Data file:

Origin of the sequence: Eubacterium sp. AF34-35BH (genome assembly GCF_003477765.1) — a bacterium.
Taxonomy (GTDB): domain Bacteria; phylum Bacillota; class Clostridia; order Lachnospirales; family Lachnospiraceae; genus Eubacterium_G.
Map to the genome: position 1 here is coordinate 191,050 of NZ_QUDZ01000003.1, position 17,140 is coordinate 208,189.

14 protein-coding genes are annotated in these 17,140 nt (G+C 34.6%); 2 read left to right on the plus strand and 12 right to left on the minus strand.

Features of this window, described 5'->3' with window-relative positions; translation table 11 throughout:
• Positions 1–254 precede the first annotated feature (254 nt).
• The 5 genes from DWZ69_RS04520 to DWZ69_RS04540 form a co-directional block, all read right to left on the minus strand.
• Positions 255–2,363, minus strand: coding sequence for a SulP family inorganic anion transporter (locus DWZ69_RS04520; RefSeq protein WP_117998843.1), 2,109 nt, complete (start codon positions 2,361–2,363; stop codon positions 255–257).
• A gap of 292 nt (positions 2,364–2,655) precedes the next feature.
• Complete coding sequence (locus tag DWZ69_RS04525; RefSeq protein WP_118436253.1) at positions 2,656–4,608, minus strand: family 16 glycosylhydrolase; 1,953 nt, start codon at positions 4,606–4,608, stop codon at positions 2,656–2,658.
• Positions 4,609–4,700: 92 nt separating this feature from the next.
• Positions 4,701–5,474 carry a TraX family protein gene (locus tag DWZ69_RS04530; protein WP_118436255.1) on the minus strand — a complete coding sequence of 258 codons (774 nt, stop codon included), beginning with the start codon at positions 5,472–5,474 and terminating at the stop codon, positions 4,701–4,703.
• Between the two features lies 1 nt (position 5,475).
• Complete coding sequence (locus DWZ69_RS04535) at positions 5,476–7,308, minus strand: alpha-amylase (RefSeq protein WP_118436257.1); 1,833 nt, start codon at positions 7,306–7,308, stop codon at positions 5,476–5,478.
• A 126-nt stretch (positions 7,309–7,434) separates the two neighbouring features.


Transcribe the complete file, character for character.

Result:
Origin of the sequence: Eubacterium sp. AF34-35BH (genome assembly GCF_003477765.1) — a bacterium.
Taxonomy (GTDB): domain Bacteria; phylum Bacillota; class Clostridia; order Lachnospirales; family Lachnospiraceae; genus Eubacterium_G.
Map to the genome: position 1 here is coordinate 191,050 of NZ_QUDZ01000003.1, position 17,140 is coordinate 208,189.

14 protein-coding genes are annotated in these 17,140 nt (G+C 34.6%); 2 read left to right on the plus strand and 12 right to left on the minus strand.

Features of this window, described 5'->3' with window-relative positions; translation table 11 throughout:
• Positions 1–254 precede the first annotated feature (254 nt).
• The 5 genes from DWZ69_RS04520 to DWZ69_RS04540 form a co-directional block, all read right to left on the minus strand.
• Positions 255–2,363, minus strand: coding sequence for a SulP family inorganic anion transporter (locus DWZ69_RS04520; RefSeq protein WP_117998843.1), 2,109 nt, complete (start codon positions 2,361–2,363; stop codon positions 255–257).
• A gap of 292 nt (positions 2,364–2,655) precedes the next feature.
• Complete coding sequence (locus tag DWZ69_RS04525; RefSeq protein WP_118436253.1) at positions 2,656–4,608, minus strand: family 16 glycosylhydrolase; 1,953 nt, start codon at positions 4,606–4,608, stop codon at positions 2,656–2,658.
• Positions 4,609–4,700: 92 nt separating this feature from the next.
• Positions 4,701–5,474 carry a TraX family protein gene (locus tag DWZ69_RS04530; protein WP_118436255.1) on the minus strand — a complete coding sequence of 258 codons (774 nt, stop codon included), beginning with the start codon at positions 5,472–5,474 and terminating at the stop codon, positions 4,701–4,703.
• Between the two features lies 1 nt (position 5,475).
• Complete coding sequence (locus DWZ69_RS04535) at positions 5,476–7,308, minus strand: alpha-amylase (RefSeq protein WP_118436257.1); 1,833 nt, start codon at positions 7,306–7,308, stop codon at positions 5,476–5,478.
• A 126-nt stretch (positions 7,309–7,434) separates the two neighbouring features.